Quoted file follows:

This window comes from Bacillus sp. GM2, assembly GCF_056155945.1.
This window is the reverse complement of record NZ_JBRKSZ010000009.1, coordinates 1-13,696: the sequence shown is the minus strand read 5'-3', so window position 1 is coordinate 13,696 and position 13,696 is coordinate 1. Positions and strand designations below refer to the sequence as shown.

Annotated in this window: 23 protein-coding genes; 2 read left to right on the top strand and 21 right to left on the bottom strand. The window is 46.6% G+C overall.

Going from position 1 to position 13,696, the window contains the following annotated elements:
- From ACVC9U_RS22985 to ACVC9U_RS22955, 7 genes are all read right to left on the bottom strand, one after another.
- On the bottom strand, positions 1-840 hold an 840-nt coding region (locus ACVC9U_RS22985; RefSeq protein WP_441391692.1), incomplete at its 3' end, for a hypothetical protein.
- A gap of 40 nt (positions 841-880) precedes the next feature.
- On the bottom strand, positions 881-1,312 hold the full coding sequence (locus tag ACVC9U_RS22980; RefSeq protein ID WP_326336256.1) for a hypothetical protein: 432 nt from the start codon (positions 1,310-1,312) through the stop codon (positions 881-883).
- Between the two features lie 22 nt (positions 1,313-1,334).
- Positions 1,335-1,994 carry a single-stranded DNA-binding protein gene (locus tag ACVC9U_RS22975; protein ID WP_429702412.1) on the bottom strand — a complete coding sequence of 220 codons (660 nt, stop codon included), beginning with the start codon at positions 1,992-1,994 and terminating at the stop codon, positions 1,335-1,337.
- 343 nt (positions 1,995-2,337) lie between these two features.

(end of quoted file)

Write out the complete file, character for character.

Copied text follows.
This window comes from Bacillus sp. GM2, assembly GCF_056155945.1.
This window is the reverse complement of record NZ_JBRKSZ010000009.1, coordinates 1-13,696: the sequence shown is the minus strand read 5'-3', so window position 1 is coordinate 13,696 and position 13,696 is coordinate 1. Positions and strand designations below refer to the sequence as shown.

Annotated in this window: 23 protein-coding genes; 2 read left to right on the top strand and 21 right to left on the bottom strand. The window is 46.6% G+C overall.

Going from position 1 to position 13,696, the window contains the following annotated elements:
- From ACVC9U_RS22985 to ACVC9U_RS22955, 7 genes are all read right to left on the bottom strand, one after another.
- On the bottom strand, positions 1-840 hold an 840-nt coding region (locus ACVC9U_RS22985; RefSeq protein WP_441391692.1), incomplete at its 3' end, for a hypothetical protein.
- A gap of 40 nt (positions 841-880) precedes the next feature.
- On the bottom strand, positions 881-1,312 hold the full coding sequence (locus tag ACVC9U_RS22980; RefSeq protein ID WP_326336256.1) for a hypothetical protein: 432 nt from the start codon (positions 1,310-1,312) through the stop codon (positions 881-883).
- Between the two features lie 22 nt (positions 1,313-1,334).
- Positions 1,335-1,994 carry a single-stranded DNA-binding protein gene (locus tag ACVC9U_RS22975; protein ID WP_429702412.1) on the bottom strand — a complete coding sequence of 220 codons (660 nt, stop codon included), beginning with the start codon at positions 1,992-1,994 and terminating at the stop codon, positions 1,335-1,337.
- 343 nt (positions 1,995-2,337) lie between these two features.